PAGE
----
Montserrat Volcano Observatory

Daily Report
Report for the period 16:00 10 May
to 16:00 11 May 1996

The activity at the Soufriere Hills Volcano during this period has been at a slightly higher level than that observed during the previous 24 hours, although overall it is still relatively low. Seismicity continues to be dominated by small- to moderate-sized rockfalls. Many of these rockfalls generated small ash clouds which were blown on the wind towards the west and some of them were associated with very small pyroclastic flows in the Upper Tar River Valley area. Several of the ash clouds resulted in small quantities of ash being deposited in the Upper Gages, Amersham and Fort Barrington areas. A few small long period events were also recorded. Intermittent low amplitude broadband tremor was recorded at the seismic stations closest to the volcano. Two small volcano-tectonic earthquakes were located: one at a depth of less than one km beneath the crater and the other at a depth of 2.5 km beneath St. George's Hill.

The Eastern EDM triangle was measured today and the results show a small shortening of 3 mm for the lines to Castle Peak compared to yesterday's values. The University of Puerto Rico GPS network was also reoccupied but the data is still being processed.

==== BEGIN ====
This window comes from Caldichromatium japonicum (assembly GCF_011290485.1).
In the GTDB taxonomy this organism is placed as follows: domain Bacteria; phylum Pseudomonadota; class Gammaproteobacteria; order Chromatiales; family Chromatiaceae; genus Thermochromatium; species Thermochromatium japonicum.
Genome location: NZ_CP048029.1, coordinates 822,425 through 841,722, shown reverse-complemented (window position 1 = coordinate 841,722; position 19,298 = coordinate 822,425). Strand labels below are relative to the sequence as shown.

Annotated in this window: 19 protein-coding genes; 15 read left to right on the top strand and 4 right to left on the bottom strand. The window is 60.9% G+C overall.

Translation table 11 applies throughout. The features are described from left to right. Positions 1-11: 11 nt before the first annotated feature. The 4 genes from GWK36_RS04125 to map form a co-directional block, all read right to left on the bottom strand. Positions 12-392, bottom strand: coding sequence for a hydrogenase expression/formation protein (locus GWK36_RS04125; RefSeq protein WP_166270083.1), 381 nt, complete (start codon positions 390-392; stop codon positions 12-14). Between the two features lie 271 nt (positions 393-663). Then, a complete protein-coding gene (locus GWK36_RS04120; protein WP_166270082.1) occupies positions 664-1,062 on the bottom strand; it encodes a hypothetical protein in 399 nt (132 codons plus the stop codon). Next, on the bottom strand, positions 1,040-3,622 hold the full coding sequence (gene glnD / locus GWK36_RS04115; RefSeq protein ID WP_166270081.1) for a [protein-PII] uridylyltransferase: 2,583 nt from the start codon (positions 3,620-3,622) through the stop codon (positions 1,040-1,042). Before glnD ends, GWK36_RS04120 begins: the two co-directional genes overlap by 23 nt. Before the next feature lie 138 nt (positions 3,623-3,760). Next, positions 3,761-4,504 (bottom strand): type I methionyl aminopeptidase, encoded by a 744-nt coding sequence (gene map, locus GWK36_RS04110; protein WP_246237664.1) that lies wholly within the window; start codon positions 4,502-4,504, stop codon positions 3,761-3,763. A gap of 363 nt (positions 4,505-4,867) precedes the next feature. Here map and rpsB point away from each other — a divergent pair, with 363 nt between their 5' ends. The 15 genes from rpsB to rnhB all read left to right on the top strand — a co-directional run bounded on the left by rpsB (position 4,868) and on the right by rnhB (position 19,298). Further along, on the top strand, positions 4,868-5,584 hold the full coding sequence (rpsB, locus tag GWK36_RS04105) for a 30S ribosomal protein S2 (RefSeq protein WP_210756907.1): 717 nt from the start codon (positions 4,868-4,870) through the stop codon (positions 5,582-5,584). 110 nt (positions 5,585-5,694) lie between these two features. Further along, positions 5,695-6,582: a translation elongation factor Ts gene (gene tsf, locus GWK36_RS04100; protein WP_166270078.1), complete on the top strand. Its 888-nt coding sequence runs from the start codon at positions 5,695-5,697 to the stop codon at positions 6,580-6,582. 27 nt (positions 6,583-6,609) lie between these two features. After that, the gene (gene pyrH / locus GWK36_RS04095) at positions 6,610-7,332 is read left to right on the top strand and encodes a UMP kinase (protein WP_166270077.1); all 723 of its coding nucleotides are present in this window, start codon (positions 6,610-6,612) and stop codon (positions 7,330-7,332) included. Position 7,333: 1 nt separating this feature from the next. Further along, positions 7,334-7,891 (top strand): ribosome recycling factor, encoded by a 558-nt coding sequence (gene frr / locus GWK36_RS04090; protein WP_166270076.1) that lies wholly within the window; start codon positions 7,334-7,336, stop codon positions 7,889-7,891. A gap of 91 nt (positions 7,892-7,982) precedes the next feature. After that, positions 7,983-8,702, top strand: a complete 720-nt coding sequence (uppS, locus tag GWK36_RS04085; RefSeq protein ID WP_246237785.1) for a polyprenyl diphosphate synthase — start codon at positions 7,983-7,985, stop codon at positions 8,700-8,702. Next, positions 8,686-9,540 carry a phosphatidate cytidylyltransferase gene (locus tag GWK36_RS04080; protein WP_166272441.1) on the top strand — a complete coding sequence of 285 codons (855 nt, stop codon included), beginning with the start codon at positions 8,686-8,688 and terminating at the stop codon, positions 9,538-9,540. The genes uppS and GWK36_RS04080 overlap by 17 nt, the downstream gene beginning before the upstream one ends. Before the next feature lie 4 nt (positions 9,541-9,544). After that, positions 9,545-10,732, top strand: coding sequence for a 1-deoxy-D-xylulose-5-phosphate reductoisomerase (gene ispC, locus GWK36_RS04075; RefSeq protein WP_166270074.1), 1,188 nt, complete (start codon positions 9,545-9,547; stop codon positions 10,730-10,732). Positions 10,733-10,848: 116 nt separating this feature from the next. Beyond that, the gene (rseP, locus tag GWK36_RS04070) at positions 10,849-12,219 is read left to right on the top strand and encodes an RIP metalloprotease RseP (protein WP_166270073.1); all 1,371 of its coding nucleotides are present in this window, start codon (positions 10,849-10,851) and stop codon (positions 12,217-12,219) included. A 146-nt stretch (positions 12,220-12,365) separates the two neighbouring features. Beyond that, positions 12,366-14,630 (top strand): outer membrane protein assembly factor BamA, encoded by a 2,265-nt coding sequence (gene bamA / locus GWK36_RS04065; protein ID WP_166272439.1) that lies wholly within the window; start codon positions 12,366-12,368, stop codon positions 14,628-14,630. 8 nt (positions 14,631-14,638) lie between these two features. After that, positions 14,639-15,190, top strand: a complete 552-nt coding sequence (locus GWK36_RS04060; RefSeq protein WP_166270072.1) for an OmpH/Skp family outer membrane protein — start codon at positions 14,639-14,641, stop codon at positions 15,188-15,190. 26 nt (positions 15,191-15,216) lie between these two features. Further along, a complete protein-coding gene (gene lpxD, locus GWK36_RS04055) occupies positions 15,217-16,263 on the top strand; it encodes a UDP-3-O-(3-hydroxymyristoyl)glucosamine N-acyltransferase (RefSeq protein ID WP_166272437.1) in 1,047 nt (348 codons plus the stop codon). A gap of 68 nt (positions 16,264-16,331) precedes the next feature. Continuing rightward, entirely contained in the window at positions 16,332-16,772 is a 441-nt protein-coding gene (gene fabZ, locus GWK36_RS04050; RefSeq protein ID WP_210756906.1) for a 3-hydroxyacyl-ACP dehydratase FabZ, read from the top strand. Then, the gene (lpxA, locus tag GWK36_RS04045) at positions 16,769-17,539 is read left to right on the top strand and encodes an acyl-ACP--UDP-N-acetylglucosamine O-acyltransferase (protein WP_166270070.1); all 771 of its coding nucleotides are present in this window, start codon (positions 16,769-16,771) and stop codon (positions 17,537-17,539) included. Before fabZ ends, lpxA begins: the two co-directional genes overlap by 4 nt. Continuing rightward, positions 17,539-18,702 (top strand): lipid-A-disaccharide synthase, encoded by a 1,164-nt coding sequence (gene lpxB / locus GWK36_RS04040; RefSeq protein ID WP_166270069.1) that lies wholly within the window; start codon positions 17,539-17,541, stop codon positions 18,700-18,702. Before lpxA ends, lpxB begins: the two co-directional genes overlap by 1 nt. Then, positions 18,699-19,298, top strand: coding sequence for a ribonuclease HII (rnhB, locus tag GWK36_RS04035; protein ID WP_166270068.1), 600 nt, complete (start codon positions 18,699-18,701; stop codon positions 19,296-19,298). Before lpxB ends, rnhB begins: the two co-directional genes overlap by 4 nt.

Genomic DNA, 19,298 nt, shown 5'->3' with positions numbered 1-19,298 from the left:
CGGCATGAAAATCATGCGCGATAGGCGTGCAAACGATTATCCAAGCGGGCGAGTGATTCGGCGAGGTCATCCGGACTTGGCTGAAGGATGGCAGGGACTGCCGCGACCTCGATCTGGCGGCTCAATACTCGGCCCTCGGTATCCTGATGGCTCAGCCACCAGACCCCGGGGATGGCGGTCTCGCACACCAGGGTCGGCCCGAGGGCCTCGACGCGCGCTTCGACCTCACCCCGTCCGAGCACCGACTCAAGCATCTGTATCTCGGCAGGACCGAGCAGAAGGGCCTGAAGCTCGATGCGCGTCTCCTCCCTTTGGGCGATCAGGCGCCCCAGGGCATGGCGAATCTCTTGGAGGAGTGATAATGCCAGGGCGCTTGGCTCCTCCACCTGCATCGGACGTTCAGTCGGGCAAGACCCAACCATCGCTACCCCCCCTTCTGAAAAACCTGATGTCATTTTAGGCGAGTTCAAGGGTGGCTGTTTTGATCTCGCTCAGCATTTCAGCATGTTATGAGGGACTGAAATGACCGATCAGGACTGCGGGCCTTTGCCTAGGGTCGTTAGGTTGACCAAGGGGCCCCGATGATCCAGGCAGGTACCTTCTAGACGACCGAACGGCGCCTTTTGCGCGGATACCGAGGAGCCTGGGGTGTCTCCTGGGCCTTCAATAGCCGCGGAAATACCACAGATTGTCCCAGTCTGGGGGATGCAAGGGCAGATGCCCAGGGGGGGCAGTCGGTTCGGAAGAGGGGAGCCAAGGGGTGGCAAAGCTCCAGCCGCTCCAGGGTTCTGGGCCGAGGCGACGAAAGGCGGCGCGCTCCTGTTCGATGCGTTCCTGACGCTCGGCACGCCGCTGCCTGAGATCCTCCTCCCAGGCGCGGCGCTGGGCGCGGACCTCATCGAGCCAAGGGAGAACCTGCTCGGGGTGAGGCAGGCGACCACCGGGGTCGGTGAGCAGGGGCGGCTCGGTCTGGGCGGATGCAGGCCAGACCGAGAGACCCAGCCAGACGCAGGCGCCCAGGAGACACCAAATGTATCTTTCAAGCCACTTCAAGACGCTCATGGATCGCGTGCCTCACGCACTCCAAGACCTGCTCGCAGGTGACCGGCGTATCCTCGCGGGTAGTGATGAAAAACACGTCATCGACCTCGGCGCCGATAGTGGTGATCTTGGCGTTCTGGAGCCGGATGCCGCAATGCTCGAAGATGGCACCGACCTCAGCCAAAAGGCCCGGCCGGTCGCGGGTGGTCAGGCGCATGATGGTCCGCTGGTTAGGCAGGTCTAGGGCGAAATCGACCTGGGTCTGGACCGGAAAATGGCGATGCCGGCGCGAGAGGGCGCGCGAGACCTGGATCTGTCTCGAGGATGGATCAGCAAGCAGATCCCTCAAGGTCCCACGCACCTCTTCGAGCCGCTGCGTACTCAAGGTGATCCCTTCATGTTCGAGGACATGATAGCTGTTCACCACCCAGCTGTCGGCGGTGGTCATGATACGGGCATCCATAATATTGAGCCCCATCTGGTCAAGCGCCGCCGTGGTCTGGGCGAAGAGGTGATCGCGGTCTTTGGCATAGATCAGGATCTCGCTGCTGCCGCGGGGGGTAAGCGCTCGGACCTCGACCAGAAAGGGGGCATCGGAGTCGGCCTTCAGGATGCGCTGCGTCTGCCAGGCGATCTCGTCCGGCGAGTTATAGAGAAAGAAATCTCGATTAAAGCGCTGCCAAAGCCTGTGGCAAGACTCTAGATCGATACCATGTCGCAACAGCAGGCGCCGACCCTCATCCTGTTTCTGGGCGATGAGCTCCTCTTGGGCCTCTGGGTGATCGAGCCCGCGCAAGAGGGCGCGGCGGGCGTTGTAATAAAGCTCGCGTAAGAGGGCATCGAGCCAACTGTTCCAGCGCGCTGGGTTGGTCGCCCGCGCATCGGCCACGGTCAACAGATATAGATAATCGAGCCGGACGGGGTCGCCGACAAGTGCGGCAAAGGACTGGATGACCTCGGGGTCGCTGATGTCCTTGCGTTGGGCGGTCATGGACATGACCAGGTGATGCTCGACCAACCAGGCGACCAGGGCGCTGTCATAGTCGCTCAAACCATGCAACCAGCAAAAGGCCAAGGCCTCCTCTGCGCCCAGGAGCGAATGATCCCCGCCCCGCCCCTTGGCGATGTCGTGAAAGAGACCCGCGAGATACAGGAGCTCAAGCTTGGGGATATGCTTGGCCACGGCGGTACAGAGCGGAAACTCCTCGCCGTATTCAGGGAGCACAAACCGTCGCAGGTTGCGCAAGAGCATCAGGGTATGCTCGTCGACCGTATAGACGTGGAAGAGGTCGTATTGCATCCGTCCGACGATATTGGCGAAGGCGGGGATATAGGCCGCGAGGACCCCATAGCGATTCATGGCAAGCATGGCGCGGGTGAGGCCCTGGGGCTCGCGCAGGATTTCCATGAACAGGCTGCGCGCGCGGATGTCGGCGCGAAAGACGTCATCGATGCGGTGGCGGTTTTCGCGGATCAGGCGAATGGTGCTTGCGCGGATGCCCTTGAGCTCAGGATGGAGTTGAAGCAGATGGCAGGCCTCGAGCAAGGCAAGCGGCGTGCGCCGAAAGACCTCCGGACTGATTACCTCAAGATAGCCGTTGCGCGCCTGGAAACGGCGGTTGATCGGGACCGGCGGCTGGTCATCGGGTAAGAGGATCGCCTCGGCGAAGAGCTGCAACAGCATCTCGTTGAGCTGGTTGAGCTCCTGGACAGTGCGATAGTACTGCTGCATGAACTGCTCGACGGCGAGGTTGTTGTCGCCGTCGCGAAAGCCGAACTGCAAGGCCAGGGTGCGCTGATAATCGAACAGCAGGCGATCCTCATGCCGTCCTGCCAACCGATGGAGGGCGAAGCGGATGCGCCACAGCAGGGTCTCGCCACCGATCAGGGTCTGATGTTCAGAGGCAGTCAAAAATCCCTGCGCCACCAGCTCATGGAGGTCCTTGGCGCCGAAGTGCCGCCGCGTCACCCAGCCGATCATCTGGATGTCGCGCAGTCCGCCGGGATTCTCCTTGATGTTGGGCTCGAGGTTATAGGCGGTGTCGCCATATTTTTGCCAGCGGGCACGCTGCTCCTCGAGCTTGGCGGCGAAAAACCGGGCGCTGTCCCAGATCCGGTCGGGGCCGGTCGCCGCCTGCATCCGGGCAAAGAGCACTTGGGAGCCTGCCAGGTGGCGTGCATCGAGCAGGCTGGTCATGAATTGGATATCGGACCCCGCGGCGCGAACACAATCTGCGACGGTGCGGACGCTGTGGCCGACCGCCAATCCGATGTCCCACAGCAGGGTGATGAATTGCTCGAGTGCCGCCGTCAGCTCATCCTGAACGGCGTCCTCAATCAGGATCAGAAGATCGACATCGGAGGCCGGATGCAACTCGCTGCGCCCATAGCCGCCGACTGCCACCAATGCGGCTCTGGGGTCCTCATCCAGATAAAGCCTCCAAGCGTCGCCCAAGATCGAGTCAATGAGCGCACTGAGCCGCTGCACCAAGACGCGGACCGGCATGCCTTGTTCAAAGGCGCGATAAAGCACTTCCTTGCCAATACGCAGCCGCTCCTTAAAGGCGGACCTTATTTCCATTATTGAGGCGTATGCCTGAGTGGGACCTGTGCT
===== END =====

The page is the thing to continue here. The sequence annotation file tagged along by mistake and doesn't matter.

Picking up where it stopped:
Visual observations of the crater area were attempted from various ground points and the helicopter although visibility during most of the day was variable. A small pyroclastic flow which had travelled about 300 m from the base of the Old Castle Peak dome into the Upper Tar River Valley area, just south of the area scorched by the flows of early April, had set fire to some trees. Rockfalls were concentrated on the eastern flank of the dome. No significant changes were noticed in the areas of the moat beneath the Gages and Farrell's walls. Steam emissions were seen from several areas of the dome, with the most active region being the southwestern moat.

Chandradath Ramsingh of the Seismic Research Unit returned to Trinidad yesterday after a month's tour of duty at the MVO.

The present level of activity at the Soufriere Hills Volcano continues to cause concern to the scientists. The MVO urges that visits to the evacuated zone are kept to a minimum. The Tar River, Long Ground and Whites areas are extremely dangerous and should not be entered under any circumstances.

Montserrat Volcano Observatory